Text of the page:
avina McCall has called hormone replacement therapy (HRT) shortages “ridiculous” as she urged the government to do more to combat the crisis.
The 54-year-old TV presenter has been outspoken about the subject in recent years and opened up about her own experience with menopause and HRT on a Channel 4 documentary in 2021.
Women have been urged to use alternative types of the drug amid a widespread shortage of HRT in the UK.
But McCall has criticised authorities for taking “so long” to sort the problem out.
Asked about claims that demand for the treatment has increased since her documentary, she told the BBC: “I’m not going to feel bad about that.
“I get really kind of annoyed when people are like, ‘well it’s Davina’s fault’. You know what, we are actually trying to help women sort out their hormones and live a normal, healthy life.
“There were shortages way before that documentary came out last year. Apparently there is a surplus of hormones in Europe. Why is it taking this long to sort this out?”
McCall – whose follow-up documentary on the menopause will air on Channel 4 on Monday – added: “It’s a medicine. If there was a shortage in insulin or another drug that women or men had to take, that would get sorted out immediately.
“It can be life-threatening not getting women’s HRT.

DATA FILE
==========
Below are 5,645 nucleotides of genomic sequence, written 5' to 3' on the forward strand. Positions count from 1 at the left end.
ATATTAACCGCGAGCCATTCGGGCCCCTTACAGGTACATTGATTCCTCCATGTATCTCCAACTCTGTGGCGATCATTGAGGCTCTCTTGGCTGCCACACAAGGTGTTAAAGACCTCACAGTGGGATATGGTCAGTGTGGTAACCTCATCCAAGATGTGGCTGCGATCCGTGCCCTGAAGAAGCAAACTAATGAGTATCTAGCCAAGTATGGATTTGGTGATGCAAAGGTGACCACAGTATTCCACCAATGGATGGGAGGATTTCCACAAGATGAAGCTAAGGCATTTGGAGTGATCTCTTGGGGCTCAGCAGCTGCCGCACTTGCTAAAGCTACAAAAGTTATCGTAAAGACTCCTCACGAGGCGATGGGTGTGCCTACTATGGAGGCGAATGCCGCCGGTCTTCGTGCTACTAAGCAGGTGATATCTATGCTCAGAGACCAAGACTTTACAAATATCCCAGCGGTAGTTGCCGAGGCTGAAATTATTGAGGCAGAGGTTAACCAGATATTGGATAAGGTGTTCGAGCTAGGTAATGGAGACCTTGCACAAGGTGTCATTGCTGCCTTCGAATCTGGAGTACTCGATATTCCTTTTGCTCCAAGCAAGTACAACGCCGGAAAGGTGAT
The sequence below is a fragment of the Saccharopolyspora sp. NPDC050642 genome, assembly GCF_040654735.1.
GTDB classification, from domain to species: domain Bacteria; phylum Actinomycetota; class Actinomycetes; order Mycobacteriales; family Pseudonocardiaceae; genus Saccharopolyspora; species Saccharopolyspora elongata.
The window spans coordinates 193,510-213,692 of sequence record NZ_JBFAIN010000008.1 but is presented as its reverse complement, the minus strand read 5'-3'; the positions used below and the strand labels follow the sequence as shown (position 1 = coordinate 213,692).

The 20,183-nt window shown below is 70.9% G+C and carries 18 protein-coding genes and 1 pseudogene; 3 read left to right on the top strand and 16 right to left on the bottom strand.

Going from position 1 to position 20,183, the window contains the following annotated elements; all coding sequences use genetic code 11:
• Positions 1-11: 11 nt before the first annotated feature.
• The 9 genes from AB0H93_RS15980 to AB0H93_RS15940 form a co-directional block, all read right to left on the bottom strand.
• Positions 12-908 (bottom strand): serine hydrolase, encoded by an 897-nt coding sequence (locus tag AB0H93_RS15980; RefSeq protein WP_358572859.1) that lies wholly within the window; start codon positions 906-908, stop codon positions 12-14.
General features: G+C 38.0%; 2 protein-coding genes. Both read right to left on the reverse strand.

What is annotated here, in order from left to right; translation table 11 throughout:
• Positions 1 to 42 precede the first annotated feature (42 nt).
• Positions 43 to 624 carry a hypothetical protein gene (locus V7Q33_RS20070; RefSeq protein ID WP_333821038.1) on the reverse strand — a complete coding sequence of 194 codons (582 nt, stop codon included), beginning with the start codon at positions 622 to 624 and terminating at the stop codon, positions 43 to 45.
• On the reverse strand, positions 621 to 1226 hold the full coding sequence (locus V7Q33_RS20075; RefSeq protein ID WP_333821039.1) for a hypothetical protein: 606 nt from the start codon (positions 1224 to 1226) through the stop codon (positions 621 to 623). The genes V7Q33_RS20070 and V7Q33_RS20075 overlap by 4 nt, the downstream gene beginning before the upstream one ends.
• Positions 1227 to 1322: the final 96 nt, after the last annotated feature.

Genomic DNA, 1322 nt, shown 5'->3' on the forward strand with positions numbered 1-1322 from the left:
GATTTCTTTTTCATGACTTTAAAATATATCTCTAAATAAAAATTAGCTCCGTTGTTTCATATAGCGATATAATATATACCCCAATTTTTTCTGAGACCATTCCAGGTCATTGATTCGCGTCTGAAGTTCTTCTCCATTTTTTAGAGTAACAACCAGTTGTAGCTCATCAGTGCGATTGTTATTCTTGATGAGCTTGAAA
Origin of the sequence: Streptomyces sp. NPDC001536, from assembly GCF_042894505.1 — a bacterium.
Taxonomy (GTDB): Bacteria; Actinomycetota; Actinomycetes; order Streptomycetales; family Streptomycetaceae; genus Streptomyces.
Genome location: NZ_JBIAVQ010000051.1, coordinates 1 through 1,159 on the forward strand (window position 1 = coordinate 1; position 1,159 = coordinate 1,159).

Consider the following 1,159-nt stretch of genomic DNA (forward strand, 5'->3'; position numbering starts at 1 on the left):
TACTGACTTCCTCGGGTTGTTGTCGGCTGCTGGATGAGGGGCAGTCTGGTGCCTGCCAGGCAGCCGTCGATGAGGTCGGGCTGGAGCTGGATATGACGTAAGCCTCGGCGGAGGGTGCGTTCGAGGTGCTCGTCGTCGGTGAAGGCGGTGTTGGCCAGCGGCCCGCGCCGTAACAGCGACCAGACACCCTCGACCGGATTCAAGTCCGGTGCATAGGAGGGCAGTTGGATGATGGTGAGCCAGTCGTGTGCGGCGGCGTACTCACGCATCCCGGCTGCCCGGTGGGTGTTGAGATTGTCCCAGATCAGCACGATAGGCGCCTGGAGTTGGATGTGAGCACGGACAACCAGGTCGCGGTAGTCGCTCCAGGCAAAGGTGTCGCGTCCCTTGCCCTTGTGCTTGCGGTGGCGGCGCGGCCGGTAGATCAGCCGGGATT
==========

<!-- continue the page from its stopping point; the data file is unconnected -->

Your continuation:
“But yes, I do want to get more women on HRT as it would benefit the NHS in a huge way. This has to get sorted. It is ridiculous.”
Pharmacists say the lack of supply of gels such as Oestrogel is also causing knock-on shortages of other HRT treatments as women search for alternatives.
The shortage of oestrogen gel in the UK has occurred following soaring demand over the last few months.
The company that provides the gel is urgently trying to meet demand.
It comes amid reports that the shortage is leading women to buy, swap or share medication with others.
Conservative MP Caroline Nokes previously said she had been given oestrogel by a fellow MP, and that she had been contacted by an “avalanche” of “hugely anxious women”.
Speaking to BBC Breakfast, she said: “It’s the stories about women rationing the supplies that they have, trading oestrogen gel with their friends… all of this led me to raise it in the House last week, and it’s been an avalanche of correspondence since with women describing to me increased anxiety because they don’t know whether their next prescription will be filled.”